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Time the estate agents pulled their little white socks up

Why the business of selling houses is in big trouble

4 November 2017

9:00 AM

4 November 2017

9:00 AM

If there was ever an industry crying out to be disrupted, it was estate agency. Forever bottom of the list of most respected professions, the Essex boys in white socks who sell our homes have long been a byword for untrustworthiness. Why, then, has it taken so long to disrupt them?

The dotcom boom of 2000 wasn’t short of websites trying to steal business from high street firms. Yet none really succeeded. The big online success was Rightmove, but it doesn’t sell houses: it merely allows you to search for them from multiple agents.

Finally, nearly two decades on, a new generation of online pretenders seems to be breaking through — while established agencies are beginning to look sickly. In fact, some of those listed on the stock market are among the worst investments you could have made over the past five years. Foxtons, often seen as a bellwether of the London residential market, has tumbled from 400p in 2013 to just 78p now. Its market valuation is just above half the £370 million which its founder, Jon Hunt, bagged when he cashed out at the top in 2007.

Shares in Countrywide, which owns high street brands including Bairstow Eves, John D. Wood and Hamptons, were trading at 650p in 2013. They’re now at 121p. Meanwhile, AIM-listed Purplebricks, biggest of the online agents, has seen its shares boom from £1 a year ago to around £3.50 now, having touched £5 in the summer. It reported in September that revenues for the first half of the year had more than doubled compared with 2016.


The big selling point of online estate agents is that they don’t charge a percentage commission on sales. With no high street shops to maintain, they can afford to quote a flat-rate fee. Purplebricks charges £849, which covers taking photographs, making floorplans, organising viewings, negotiating a price and overseeing the sale to completion. It you want your ‘local property expert’ (Purplebricks has tried to dump ‘estate agent’) to conduct viewings it will cost you another £300.

House Simple charges a basic fee of £495 and eMoov £795; Tepilo charges £645 if you take your own photographs and £895 for a more comprehensive service. In most cases these are vastly lower fees than if you sell through a traditional agency, which will typically charge between 1 and 2 per cent of the sale price — easily £2,500 on a bog-standard suburban semi. It doesn’t help the image of traditional agents that four of them in Burnham-on-Sea, Somerset, were recently fined a total of £372,000 by the Competition and Markets Authority for colluding to set minimum fees of 1.5 per cent.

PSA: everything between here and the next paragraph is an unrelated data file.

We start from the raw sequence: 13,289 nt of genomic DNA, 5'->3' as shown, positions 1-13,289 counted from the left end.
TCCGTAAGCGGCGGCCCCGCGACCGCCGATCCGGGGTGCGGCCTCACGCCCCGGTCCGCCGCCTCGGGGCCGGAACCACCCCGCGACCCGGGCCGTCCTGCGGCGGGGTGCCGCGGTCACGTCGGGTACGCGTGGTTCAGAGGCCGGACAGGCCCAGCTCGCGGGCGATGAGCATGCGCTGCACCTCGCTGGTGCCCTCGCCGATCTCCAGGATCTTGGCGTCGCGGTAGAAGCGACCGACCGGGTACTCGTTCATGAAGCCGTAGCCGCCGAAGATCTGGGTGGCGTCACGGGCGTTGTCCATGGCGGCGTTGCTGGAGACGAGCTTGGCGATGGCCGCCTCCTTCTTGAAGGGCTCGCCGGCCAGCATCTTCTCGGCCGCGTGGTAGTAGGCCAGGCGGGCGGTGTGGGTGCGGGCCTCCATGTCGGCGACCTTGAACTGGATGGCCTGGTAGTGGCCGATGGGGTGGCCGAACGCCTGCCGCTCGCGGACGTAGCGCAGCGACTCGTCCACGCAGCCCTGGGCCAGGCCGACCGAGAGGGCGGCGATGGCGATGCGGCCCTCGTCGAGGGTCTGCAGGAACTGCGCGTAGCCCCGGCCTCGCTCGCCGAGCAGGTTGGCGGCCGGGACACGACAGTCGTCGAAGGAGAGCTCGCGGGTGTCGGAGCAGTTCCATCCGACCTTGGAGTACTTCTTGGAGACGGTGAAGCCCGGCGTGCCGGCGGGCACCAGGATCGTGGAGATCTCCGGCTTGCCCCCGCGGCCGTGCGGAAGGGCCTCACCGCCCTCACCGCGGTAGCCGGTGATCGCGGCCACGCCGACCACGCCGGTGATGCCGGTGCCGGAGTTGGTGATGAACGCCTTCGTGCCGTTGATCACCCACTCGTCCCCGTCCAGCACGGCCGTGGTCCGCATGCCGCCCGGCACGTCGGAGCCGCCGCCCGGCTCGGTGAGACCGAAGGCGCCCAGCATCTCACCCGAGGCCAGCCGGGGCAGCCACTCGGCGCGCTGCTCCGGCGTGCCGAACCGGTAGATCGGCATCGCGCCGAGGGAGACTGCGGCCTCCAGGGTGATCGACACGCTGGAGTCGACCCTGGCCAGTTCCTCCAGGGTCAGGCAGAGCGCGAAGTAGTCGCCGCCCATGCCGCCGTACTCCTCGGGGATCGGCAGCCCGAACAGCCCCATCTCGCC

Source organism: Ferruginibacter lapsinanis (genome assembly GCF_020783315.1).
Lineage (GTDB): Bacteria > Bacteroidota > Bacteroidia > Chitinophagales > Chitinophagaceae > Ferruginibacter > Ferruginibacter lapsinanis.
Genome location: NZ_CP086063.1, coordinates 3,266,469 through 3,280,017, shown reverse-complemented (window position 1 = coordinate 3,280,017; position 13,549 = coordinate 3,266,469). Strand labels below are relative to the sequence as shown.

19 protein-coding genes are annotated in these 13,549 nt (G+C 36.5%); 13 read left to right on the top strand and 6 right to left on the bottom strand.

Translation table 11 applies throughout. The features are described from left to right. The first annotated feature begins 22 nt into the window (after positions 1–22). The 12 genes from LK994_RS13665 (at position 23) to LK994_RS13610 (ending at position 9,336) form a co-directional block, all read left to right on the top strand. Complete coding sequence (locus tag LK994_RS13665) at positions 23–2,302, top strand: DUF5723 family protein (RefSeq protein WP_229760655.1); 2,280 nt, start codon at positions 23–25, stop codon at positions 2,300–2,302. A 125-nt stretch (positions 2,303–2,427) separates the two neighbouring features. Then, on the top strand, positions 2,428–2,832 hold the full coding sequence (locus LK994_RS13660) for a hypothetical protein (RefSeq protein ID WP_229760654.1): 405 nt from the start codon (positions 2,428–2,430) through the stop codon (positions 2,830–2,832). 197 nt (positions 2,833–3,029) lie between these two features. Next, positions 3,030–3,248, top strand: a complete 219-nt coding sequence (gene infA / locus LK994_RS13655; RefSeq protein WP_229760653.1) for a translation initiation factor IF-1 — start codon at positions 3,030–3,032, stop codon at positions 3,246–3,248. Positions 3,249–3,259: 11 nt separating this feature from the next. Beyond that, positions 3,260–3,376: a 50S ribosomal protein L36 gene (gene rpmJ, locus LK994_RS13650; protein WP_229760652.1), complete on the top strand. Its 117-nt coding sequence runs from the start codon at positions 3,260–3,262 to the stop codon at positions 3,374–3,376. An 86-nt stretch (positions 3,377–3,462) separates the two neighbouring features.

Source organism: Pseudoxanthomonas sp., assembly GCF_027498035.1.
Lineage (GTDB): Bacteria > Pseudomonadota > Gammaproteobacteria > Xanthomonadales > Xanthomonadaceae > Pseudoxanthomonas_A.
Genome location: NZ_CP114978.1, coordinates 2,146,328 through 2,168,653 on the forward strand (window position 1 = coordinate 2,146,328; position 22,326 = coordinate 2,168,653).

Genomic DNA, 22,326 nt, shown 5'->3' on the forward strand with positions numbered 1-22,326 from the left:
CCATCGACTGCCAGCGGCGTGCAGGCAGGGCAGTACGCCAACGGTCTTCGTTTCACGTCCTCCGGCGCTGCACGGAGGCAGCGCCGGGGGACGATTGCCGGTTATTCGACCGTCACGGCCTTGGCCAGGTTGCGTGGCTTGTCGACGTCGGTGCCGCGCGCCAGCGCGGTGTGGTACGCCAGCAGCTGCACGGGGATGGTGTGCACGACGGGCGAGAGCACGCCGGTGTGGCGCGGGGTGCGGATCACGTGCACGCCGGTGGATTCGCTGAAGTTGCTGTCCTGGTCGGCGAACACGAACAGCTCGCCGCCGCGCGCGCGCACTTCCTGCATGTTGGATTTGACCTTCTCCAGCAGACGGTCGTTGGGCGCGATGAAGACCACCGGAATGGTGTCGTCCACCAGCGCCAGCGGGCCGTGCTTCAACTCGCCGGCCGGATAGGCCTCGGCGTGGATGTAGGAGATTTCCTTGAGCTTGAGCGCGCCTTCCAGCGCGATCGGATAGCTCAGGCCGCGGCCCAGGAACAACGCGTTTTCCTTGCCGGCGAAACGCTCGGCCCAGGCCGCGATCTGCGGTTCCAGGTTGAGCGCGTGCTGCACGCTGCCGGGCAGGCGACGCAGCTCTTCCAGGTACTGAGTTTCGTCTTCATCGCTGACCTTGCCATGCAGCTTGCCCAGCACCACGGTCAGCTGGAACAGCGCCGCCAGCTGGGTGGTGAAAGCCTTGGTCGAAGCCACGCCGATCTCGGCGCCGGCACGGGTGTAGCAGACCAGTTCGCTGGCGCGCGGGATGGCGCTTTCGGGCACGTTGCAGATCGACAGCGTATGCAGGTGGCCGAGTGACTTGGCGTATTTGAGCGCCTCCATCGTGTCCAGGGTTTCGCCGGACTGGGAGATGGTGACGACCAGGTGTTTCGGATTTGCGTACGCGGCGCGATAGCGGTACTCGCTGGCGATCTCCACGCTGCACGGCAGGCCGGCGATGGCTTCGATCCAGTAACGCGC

However, there’s a snag with online agents. Traditional estate agents charge commission only on a completed sale. With an online agent you pay whether the property sells or not. That raises questions as to how much incentive your ‘local property expert’ has to find you a buyer. But even if he works his little white socks off, in a slow market there are inevitably going to be unsuccessful vendors faced with bills they would not have had to pay had they gone to a traditional agent.

That’s why I wouldn’t be so sure about the fortunes of online agents. Signs of a slowing market persuaded me to take my 150 per cent profit in Purplebricks shares a couple of months ago. I have retained my holding in Savills, the only other estate agency share I own, because its upmarket international profile puts it in a different space. Purplebricks has been a great boom-time business, but one that could fall flat on its face in leaner times.

The entire estate-agency sector is a shrinking market. Over the past two decades house prices have surged, allowing commissions to grow fatter. Trouble is, we’re moving house a lot less than we used to — thanks in part to steep rises in stamp duty.

Before 2008, property transactions were running at 150,000 a month. In early 2009 that plummeted to just 50,000. But while prices in most parts of the country have recovered, the volume of sales has not. They are running steadily at 100,000 a month. In other words, there is now only two thirds of the business that there was a decade ago to be shared around the industry. Throw in a load of budget-priced competitors and it’s a recipe for misery.

The one bright patch for estate agents has been the growth in lettings, as more and more people are forced into the private rented sector. But here, too, there is a lot of pressure through the government’s proposed ban on charging fees to tenants: agents will struggle to recover lost revenue by charging landlords more.

The outlook for the property market doesn’t look great, but the estate agency business looks far bleaker. This might be one disruption where the disruptors end up getting just as hurt as the people they are disrupting.


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